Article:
Vertical Integration and Competition policy

 Players=(m upstream firms, n downstream firms, government) 

m upstream firms (produce a homogeneous input at a constant) marginal cost k

the input is then sold to n downstream firms


produce input

marginal cost k

input price is c


produce output using input

only input price is its marginal cost c



-Timing of events- 

First, the upstream firms choose quantities which results in a market clearing input price, c 

Second, the downstream firms choose quantities taking the input price as given


Backward Induction

From utility maximization problem, firm has inverse demand function as Eq.(2)



then EQ quantity is (4)



We derived EQ quantity in Downstream market. 

Let’s move on the upstream. Let Q denote total factor demand, i.e. Q=nq*. Thus inverse demand function for the upstream market is given


Upstream firm maximizes profits
 where .  under symmetric assumption

EQ market quantity and input price is derived


Pulling together Q** and c(Q) gives

we have (Q**,c**), market EQ of input price and quantity.

Given this upstream EQ price, the downstream SPNE price and quantity are given by:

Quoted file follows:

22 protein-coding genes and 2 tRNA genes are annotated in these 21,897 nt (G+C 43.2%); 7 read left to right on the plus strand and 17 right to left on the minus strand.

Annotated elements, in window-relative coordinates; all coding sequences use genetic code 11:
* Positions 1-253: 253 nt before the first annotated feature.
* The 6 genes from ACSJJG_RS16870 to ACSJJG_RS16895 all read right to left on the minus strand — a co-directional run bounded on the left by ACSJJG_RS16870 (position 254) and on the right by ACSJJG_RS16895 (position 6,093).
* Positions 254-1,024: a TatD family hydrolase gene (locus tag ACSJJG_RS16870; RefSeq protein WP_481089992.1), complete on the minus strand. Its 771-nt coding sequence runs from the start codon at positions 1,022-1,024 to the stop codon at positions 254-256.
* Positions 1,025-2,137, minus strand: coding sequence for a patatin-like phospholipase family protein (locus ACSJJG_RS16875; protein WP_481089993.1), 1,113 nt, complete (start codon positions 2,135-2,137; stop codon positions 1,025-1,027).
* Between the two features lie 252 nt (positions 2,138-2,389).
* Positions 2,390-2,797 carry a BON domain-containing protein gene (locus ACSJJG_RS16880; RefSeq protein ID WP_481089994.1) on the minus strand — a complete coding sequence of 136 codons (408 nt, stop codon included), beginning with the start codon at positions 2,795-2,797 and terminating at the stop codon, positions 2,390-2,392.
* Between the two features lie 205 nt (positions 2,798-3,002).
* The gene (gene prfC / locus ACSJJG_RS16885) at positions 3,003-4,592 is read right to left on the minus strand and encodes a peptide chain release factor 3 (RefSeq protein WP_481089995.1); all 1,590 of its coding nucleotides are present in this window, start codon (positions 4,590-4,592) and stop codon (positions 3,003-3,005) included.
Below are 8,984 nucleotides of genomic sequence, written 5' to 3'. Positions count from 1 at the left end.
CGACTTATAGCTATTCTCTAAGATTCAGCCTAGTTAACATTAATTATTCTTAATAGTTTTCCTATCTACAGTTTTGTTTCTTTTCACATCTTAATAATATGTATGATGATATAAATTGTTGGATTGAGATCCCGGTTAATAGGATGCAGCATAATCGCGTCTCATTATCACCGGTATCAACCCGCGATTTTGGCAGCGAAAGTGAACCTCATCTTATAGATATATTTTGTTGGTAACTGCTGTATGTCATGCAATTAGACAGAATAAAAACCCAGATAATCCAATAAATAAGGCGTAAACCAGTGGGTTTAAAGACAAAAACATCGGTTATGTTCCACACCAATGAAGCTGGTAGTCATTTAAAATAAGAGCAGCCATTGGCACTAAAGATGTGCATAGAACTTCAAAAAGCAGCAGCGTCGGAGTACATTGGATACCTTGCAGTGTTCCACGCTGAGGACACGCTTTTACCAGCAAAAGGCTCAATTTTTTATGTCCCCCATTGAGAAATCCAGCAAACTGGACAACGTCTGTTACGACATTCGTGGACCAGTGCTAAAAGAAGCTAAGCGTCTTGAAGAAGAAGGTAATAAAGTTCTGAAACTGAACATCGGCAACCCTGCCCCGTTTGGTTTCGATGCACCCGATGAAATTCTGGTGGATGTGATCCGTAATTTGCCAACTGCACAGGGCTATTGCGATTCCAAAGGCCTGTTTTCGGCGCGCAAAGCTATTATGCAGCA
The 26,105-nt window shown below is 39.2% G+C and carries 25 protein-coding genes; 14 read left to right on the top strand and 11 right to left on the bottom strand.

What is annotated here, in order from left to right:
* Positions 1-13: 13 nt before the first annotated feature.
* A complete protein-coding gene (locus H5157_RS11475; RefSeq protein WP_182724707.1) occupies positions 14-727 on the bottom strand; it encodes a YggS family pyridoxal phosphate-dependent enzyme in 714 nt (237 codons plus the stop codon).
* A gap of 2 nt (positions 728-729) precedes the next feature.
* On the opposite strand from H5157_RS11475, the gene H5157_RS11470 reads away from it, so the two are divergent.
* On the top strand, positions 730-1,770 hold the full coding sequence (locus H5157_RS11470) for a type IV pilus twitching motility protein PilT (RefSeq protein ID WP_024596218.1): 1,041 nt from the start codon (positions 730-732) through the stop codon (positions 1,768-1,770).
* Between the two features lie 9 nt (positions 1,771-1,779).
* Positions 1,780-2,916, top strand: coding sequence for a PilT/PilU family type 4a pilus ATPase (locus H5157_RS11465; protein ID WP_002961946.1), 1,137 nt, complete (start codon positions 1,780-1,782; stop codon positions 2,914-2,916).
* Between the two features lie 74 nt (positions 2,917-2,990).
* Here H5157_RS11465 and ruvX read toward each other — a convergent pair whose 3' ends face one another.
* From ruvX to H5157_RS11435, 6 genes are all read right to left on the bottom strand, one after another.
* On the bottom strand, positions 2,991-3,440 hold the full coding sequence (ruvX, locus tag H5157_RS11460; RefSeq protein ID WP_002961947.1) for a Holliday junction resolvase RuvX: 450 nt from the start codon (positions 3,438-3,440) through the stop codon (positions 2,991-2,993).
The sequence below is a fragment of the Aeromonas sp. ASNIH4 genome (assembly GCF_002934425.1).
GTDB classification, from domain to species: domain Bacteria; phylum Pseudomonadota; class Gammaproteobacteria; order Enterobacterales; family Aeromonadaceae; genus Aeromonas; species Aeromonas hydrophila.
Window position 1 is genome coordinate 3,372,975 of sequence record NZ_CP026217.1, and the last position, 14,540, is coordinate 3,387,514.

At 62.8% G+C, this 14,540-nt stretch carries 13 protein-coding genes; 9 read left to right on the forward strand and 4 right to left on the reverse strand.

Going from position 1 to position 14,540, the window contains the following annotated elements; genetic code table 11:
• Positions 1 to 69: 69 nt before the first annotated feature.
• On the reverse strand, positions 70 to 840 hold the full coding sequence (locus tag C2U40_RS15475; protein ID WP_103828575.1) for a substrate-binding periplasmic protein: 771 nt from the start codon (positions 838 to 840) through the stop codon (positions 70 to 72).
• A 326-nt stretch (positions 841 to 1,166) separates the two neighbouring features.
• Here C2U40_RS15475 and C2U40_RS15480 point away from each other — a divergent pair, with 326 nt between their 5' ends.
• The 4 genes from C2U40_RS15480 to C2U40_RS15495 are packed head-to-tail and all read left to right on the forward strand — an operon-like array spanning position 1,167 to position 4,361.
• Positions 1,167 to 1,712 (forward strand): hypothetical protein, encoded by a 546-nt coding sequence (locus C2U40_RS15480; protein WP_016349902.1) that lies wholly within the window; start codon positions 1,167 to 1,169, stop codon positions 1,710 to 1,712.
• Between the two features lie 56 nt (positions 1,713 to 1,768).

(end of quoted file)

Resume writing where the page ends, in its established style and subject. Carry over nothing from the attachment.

Then we get the welfare,


2.2 Post Merger EQ

– After merging, intermediate inputs are supplied to the downstream firm at the cost of k

– the merging downstream firm will be more aggressive as it is operating at a low marginal cost, k while other downstream firms spend more cost at c. thus k=<c

– Net welfare depend on the original market structure and the degree of horizontal product differentiation

Then country’s welfare function is defined as follows:


 Proposition 1:

Vertical integration increases welfare if the number of downstream firms, n, is smaller or equal to the number of upstream firms, m.

Welfare depends on the level of product differentiation


4. The antitrust Market Definition

Suppose that a subset of firms form a coalition. An Intervention or antitrust policy controls and affects this level of ;

that is, the authority intervene the mark-up of firms in coalition, not controlling the number of firms directly.  

: the price charged by firms in coalition (upstream + downstream).  

In case of coalition, as we did previous, we derived EQ quantity, price and number of firms clearing market.  ()

Some comparative statics results are as follows:

1) The number of firms in coalition increases in the value of . Larger mark-up, more firms in coalition.

2) The degree of horizontal product differentiation and the size of antitrust policy have negative relationship.


 If you know about this, you may refer to 13 page in the paper.  



After merging, k=<c, which means intermediate good can be supplied cheaper than other firms.

The upstream firm merged by the downstream cannot charge the price over the marginal cost.

Antitrust policy is not directly controlling the number of firms but the ratio of mark-up. However, by doing so, the number of firms can be controlled.


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